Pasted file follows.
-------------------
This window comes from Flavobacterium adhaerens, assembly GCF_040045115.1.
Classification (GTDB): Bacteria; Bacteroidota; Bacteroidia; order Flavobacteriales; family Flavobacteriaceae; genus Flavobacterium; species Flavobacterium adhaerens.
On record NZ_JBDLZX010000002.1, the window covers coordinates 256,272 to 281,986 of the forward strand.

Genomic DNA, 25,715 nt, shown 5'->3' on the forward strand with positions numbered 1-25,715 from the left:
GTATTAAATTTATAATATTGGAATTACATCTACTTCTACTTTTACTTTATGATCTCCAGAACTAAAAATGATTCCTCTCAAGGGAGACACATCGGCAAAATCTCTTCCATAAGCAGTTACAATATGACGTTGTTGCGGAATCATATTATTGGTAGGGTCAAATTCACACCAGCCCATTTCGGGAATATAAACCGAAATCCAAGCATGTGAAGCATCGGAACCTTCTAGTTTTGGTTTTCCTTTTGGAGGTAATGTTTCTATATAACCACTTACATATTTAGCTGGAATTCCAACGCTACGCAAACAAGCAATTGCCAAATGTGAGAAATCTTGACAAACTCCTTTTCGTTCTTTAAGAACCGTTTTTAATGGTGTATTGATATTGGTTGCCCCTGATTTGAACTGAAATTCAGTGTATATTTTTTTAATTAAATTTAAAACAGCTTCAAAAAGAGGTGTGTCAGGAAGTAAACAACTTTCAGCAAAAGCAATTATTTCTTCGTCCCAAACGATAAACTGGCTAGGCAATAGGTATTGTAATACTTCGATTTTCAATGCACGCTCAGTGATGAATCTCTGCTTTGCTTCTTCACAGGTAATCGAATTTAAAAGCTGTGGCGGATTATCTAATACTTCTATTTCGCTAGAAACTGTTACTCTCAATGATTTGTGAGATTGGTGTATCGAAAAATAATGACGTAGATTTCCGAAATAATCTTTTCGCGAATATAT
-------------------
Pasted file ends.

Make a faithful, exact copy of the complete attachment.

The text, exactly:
This window comes from Flavobacterium adhaerens, assembly GCF_040045115.1.
Classification (GTDB): Bacteria; Bacteroidota; Bacteroidia; order Flavobacteriales; family Flavobacteriaceae; genus Flavobacterium; species Flavobacterium adhaerens.
On record NZ_JBDLZX010000002.1, the window covers coordinates 256,272 to 281,986 of the forward strand.

Genomic DNA, 25,715 nt, shown 5'->3' on the forward strand with positions numbered 1-25,715 from the left:
GTATTAAATTTATAATATTGGAATTACATCTACTTCTACTTTTACTTTATGATCTCCAGAACTAAAAATGATTCCTCTCAAGGGAGACACATCGGCAAAATCTCTTCCATAAGCAGTTACAATATGACGTTGTTGCGGAATCATATTATTGGTAGGGTCAAATTCACACCAGCCCATTTCGGGAATATAAACCGAAATCCAAGCATGTGAAGCATCGGAACCTTCTAGTTTTGGTTTTCCTTTTGGAGGTAATGTTTCTATATAACCACTTACATATTTAGCTGGAATTCCAACGCTACGCAAACAAGCAATTGCCAAATGTGAGAAATCTTGACAAACTCCTTTTCGTTCTTTAAGAACCGTTTTTAATGGTGTATTGATATTGGTTGCCCCTGATTTGAACTGAAATTCAGTGTATATTTTTTTAATTAAATTTAAAACAGCTTCAAAAAGAGGTGTGTCAGGAAGTAAACAACTTTCAGCAAAAGCAATTATTTCTTCGTCCCAAACGATAAACTGGCTAGGCAATAGGTATTGTAATACTTCGATTTTCAATGCACGCTCAGTGATGAATCTCTGCTTTGCTTCTTCACAGGTAATCGAATTTAAAAGCTGTGGCGGATTATCTAATACTTCTATTTCGCTAGAAACTGTTACTCTCAATGATTTGTGAGATTGGTGTATCGAAAAATAATGACGTAGATTTCCGAAATAATCTTTTCGCGAATATAT